Maggie wrote for Teachers Matter magazine about ‘Understanding Why Teens Wear a Mask and What it is Really Covering Up’.
Those who live with or work with teens may be familiar with the notion of ‘masks’ – and they can appear physically and metaphorically.
Physical masks can appear via body piercings, tattoos, heavy makeup, interesting hair styles and choices of clothing – and also an absence of these!
The metaphorical masks tend to turn up via behaviour and the choices that teens make especially make around others – especially peers and friends.
To understand the mask during this uncertain time of massive change from 12-18 particularly, we first need to appreciate the biological drivers that are at play.
Three of these are particularly important. The first is the increasing need for autonomy and independence – making their own choices! The second is the search for identity – the ‘who am I’ search? The third really important one is the need to belong somewhere in the adolescent world!
Adolescents do a lot of work around trying on identities, especially in classrooms. When they are feeling confused, dumb and not good enough, they often create a mask to cover their vulnerability.
When they feel inadequate, disliked and that they don’t belong – they need their mask to hide behind.
For example, my protection as a teen at school was to assume the academically superior b**** mask.
It meant I was always trying to make my grades give me a sense of worth and value because I believed I didn’t have any.
I sometimes diminished and belittled people with my comments on others’ low achievements or failures on tests and assignments. I did the ‘eye rolling’ thing if I heard someone received a low mark, purely to make them feel ‘less than’ so I could feel better. Technically it was just nastiness not bullying because it was not aimed at any one person and it was an occasional happening. When I grew into a mature adult on reflection I definitely came to regret this mean, insensitive behaviour.
Some other masks that adolescents may try on in our classrooms include:
- The invisible mouse. The teen who doesn’t want anyone to notice him or her and seldom speaks in class – often with a long fringe over their face, ear phones or looking towards the ground.
- Princess Nasty. She wears makeup, jewellery and ‘cool’ clothes and acts as the fashion police – also very good at ‘tsk tsking’ and eye rolling and much worse online.
- The jock. This is the sports freak who just loves wearing tracksuits and playing sport – can be male or female. They can use sport as an excuse for not being studious!
- The smart Alec or smart Alice. They usually try to disarm teachers and big-note themselves to be seen.
- The drama queen. Oh my God! Everything is always a negative drama or a potential moment to perform so everyone notices ME!
- The clown. Always trying to make people laugh, although usually at someone’s expense – slightly less painful than the smart Alec.
- The bully. Deliberately shoves their power around either physically, verbally or psychologically.
- The people pleaser. Always sucking up to adults to make people like them.
- The victim. Everyone else is to blame and they have a ‘poor me’ mask.
We all wear masks to a degree. It helps us belong in a wider social circle because we don’t want others to see our ‘shadow’ or our worst character traits. Teens need them to help them survive in their chaotic worlds – especially in high school – and many will adjust their mask to fit in somewhere.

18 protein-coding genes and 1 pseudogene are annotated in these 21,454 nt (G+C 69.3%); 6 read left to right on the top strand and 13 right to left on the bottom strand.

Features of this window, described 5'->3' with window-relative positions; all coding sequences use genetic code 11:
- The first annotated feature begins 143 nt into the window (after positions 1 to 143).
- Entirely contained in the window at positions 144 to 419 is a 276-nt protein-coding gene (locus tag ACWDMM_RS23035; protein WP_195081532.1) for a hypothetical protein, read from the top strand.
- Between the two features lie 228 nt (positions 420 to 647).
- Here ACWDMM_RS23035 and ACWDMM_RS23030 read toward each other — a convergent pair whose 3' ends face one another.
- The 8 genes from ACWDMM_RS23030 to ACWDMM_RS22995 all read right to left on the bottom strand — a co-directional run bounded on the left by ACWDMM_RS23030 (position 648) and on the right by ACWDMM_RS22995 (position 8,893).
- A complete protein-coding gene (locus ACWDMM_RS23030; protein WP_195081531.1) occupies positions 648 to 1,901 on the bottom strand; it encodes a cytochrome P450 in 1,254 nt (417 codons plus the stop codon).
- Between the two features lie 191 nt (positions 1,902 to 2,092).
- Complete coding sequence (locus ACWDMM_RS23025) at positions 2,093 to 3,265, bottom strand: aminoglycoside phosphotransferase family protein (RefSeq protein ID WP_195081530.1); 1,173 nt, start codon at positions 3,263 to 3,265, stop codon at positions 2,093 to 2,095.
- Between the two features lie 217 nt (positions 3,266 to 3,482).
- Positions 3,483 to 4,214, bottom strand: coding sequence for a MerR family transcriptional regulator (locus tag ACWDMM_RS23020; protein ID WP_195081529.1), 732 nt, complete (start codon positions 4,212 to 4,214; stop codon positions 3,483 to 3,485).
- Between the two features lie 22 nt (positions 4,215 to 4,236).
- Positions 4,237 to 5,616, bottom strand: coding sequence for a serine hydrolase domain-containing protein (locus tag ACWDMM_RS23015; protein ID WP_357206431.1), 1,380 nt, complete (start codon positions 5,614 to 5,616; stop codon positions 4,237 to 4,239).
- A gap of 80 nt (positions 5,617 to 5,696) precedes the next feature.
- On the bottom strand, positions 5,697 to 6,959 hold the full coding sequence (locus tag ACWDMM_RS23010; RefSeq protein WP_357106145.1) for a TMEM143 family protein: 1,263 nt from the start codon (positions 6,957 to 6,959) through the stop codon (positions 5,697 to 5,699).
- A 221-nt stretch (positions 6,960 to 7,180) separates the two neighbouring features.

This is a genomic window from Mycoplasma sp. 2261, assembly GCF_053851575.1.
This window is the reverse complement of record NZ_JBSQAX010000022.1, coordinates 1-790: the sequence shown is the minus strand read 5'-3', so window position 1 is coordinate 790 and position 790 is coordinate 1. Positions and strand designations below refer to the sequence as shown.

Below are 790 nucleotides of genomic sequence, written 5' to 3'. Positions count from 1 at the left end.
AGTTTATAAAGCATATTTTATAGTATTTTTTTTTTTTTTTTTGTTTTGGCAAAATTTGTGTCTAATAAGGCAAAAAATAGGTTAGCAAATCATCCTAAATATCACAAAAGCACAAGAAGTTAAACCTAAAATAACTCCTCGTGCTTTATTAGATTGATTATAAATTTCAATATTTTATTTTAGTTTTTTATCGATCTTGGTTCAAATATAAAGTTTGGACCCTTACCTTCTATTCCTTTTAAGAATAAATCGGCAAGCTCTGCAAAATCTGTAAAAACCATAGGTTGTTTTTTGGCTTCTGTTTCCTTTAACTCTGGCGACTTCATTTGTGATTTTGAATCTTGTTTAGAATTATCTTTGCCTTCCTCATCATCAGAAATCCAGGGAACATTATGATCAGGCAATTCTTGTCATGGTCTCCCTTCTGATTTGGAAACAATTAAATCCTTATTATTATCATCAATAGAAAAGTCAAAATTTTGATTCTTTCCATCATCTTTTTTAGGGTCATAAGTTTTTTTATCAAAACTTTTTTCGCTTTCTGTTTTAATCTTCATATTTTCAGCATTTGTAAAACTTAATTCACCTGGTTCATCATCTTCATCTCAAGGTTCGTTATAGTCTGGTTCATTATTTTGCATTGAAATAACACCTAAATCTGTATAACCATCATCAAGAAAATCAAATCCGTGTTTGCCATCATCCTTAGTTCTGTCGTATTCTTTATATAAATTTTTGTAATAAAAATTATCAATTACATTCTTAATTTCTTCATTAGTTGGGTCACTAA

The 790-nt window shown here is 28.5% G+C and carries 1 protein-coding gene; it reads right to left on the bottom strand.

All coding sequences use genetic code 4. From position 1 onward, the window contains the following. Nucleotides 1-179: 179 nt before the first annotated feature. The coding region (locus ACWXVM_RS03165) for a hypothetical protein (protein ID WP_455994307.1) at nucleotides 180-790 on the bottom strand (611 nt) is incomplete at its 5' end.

The more uncertain and threatened they feel, the stronger the need for the mask. The more respected and safer they feel – the less they feel the need to armour themselves – and the closer they will be to their authentic selves.
Sometimes an adolescent may want to drop their mask, but others find it difficult to accept the change. For example, a student may want to stop being a bully but their reputation makes it hard for others to trust them.
I have worked with adolescent boys who wanted to stop fighting and bullying younger students and it was difficult for them to drop their mask and so they went back to using the mask they were known for. Their peers often find it hard to accept they have changed and they could end up becoming socially excluded or friendless– and that is a scary place to be.
Sometimes teachers and other significant adults find it hard to believe someone can change. This is partly because we form concepts and beliefs that influence the way we think and behave. These concepts become unconscious and it takes time or a powerful new experience to change them. Sometimes, it’s easier to just keep playing the game if an identity appears fixed.
So while masks can be frustrating for parents and teachers – they are important in helping our teens to navigate the uncertain journey they are treading until they develop the full capacity of the executive functioning of their brain. Know that under that mask is a unique emerging individual yearning to be independent, accepted, respected and valued by other people especially their family and friends.
When teens feel connected and safe in their homes and their schools they can take their mask off.
So as educators and administrators we must be careful not to believe that teens are defined by the mask they wear in the classroom – the same as they are not defined by the grades they get, or the clothes they wear.
Our students are so much more than that and it is our responsibility to guide them to grow in independence, while supporting them to discover who they really are in the busy world of their friends and peers.
Maggie wrote this article for Teachers Matter magazine.
Download: The Teen Mask in the Classroom pdf.